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100 Diagrams That Changed the World: From…
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100 Diagrams That Changed the World: From the Earliest Cave Paintings to… (edition 2012)

by Scott Christianson

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10118119,589 (3.11)8
Member:manatree
Title:100 Diagrams That Changed the World: From the Earliest Cave Paintings to the Innovation of the iPod
Authors:Scott Christianson
Info:Plume (2012), Hardcover, 224 pages
Collections:Your library, books read: total, no longer owned, ER: LibraryThing Early Reviewers
Rating:*****
Tags:Book, History, Design, Drawing, Technological innovations, hardcover, Early Review Copy

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100 Diagrams That Changed the World: From the Earliest Cave Paintings to the Innovation of the iPod by Scott Christianson

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Showing 1-5 of 18 (next | show all)
This book is a fascinating tour of innovation from the Chauvet Cave Drawings of 30,000 BC to the present. It's interesting to see the scribbles and elaborate illustrations that moved the world forward - da Vinci, Newton, the Wright Brothers, Freud, Tim Berners-Lee and many other unknowns. These '100 Diagrams that changed the world' offer historical context and creative inspiration.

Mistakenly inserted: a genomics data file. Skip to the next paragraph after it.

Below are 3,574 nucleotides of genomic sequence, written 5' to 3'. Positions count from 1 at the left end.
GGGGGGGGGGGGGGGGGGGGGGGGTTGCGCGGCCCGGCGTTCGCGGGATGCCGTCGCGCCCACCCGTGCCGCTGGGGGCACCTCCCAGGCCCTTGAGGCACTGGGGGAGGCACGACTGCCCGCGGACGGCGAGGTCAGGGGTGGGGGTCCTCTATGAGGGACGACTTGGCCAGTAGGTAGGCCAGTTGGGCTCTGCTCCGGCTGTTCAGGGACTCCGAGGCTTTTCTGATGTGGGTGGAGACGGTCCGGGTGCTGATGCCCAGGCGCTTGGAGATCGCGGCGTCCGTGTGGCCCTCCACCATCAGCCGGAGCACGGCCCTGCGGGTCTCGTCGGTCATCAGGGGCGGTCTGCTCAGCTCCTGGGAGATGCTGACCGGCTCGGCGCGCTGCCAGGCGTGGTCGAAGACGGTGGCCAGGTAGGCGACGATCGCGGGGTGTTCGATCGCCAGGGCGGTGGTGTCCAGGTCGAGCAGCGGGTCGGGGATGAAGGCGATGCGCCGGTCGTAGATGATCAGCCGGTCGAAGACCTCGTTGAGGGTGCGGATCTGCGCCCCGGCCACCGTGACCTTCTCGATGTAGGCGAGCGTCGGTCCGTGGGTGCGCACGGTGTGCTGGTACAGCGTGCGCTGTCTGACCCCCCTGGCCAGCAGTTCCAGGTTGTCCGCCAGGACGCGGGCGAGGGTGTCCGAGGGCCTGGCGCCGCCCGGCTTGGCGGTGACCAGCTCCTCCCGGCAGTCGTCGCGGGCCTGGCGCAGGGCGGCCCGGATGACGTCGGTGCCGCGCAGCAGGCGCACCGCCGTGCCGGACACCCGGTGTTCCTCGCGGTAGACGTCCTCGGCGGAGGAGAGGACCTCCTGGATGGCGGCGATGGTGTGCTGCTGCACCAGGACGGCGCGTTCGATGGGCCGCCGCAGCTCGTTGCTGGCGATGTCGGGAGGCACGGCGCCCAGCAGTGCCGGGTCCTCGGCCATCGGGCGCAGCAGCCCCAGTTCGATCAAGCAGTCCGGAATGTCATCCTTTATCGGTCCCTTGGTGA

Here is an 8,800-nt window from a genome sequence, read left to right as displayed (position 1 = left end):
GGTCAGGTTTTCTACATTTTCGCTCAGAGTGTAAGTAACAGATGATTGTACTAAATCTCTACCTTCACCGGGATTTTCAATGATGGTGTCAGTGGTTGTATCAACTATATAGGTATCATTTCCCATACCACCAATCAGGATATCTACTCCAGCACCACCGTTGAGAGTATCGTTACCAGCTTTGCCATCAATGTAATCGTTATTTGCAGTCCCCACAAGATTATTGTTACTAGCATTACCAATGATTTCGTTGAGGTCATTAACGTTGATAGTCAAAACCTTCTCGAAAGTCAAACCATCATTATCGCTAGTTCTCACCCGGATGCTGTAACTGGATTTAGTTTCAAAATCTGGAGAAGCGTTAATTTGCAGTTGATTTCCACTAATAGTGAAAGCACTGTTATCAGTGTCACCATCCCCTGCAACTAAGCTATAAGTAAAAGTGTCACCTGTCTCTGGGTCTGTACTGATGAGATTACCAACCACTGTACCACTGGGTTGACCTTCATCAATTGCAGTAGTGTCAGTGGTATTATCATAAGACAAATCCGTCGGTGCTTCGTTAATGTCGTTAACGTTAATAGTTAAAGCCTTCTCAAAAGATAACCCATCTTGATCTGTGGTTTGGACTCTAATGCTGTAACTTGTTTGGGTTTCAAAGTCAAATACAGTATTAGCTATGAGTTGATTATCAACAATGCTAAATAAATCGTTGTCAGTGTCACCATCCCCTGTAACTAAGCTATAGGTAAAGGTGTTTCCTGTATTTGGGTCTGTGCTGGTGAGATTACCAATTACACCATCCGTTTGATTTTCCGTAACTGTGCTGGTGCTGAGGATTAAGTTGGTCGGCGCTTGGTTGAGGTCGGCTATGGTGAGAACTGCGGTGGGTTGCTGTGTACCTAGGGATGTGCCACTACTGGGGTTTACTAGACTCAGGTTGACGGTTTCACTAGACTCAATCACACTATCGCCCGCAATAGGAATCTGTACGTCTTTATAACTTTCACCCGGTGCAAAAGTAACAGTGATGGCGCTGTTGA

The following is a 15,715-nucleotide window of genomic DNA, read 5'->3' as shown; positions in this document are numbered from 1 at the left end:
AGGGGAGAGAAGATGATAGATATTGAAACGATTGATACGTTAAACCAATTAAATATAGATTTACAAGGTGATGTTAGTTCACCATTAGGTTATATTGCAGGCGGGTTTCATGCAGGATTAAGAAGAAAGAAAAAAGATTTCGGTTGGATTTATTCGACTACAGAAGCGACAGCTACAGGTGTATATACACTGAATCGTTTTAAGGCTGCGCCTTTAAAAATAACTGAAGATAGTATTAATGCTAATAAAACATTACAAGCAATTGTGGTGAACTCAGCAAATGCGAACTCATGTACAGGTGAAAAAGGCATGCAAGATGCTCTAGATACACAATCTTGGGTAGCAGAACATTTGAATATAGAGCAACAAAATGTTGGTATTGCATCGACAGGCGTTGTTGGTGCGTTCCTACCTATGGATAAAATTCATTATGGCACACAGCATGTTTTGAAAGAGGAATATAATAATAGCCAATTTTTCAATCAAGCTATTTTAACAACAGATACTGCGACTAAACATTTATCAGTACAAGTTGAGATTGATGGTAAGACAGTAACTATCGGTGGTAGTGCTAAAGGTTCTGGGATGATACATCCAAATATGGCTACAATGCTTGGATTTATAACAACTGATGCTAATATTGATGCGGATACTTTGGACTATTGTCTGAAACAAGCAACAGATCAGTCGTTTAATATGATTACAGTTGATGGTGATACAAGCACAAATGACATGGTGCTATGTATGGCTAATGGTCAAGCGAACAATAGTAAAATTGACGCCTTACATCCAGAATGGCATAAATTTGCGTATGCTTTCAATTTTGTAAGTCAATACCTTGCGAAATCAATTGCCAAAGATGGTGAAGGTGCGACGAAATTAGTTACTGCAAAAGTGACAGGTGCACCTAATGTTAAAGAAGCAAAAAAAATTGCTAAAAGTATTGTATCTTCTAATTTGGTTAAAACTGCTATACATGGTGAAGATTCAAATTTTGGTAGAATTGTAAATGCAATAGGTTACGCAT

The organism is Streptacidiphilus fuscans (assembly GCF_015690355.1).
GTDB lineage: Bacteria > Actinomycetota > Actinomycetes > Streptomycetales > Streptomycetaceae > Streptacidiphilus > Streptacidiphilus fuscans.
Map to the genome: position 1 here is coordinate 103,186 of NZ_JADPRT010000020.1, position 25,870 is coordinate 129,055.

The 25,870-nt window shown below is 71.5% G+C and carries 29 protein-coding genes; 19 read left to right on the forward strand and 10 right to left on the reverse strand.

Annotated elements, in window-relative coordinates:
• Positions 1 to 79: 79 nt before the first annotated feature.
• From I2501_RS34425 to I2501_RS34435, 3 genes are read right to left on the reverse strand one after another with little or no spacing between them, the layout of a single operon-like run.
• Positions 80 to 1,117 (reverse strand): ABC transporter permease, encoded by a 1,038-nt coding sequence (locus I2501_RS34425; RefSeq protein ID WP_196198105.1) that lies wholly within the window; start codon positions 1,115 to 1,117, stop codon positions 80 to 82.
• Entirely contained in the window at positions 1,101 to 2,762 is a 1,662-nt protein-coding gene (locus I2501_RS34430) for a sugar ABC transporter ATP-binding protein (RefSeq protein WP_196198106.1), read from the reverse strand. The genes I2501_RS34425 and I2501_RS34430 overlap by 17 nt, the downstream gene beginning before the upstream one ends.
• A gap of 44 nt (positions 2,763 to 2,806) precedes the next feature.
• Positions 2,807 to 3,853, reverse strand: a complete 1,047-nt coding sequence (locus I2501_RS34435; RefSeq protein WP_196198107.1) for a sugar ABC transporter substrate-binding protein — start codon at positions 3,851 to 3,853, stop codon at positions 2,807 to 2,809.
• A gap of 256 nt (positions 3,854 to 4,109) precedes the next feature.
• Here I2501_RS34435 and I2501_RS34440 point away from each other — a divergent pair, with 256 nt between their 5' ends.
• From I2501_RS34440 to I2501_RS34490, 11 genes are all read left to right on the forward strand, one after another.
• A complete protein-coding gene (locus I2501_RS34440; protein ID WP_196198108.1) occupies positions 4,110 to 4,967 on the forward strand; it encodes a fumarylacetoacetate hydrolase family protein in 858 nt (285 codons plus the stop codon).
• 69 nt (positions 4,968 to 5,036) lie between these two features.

newtonco | Jun 23, 2014 |
As is the usual preamble, I received this book as part of a GoodReads giveaway.

For most purposes this rather brief tome is serviceable as a coffee table book. Each entry is given one page devoted to the diagram with a half page of text to describe it. In general the author does a good job of choosing his topics and while most are already familiar to any individual of average erudition there are some new tidbits to be gleaned. As a book to be read from cover to cover it does become somewhat daunting because the author's text is often very brief and very high level and one can never quite settle into any particular topic before being shuffled off rather quickly to the next. The chronological ordering of the book is exactly what one would wish for in such a work and the full breadth of history has considered.

On the constructive side of my observations it seems evident that the author had some difficulty coming around to 100 'diagrams' for inclusion. Many of the entries can only marginally be called diagrams at all (or the diagrams are really only secondary to the significance of the achievement being documented) while others are of dubious significance to begin with. The idea that a sketch for the iPod should appear in a book alongside Copernicus and da Vinci is, in this reviewer's opinion, an affront to any reasonable view on how we could what is significant and what is not in the grand scale of history. Lastly in this vein the text at times seems rushed and perhaps suffers from over-editing. The chosen textual format is so short that no real background can be properly conveyed and the reader suffers a bit from whiplash.

In summary, this book would make a reasonable addition to the coffee table but cannot be considered for any serious reading. It would have been better served as a book containing half as many diagrams but with much expanded text. ( )
  slavenrm | Apr 10, 2013 |
I'm surprised drawings from Robert Hooke's Micrographia were not included.
  rwiringa | Mar 29, 2013 |
This review was written for LibraryThing Early Reviewers.
I was so excited to get a copy of 100 Diagrams That Changed the World, but alas, so disappointed when I read it. Usually I write up my Early Reviewer reviews lickety split, but my delay in this case grows out of my lack of enthusiasm. I’d wager that this volume was published to ride on the success of A History of the World in 100 Objects, but it falls way short of that mark.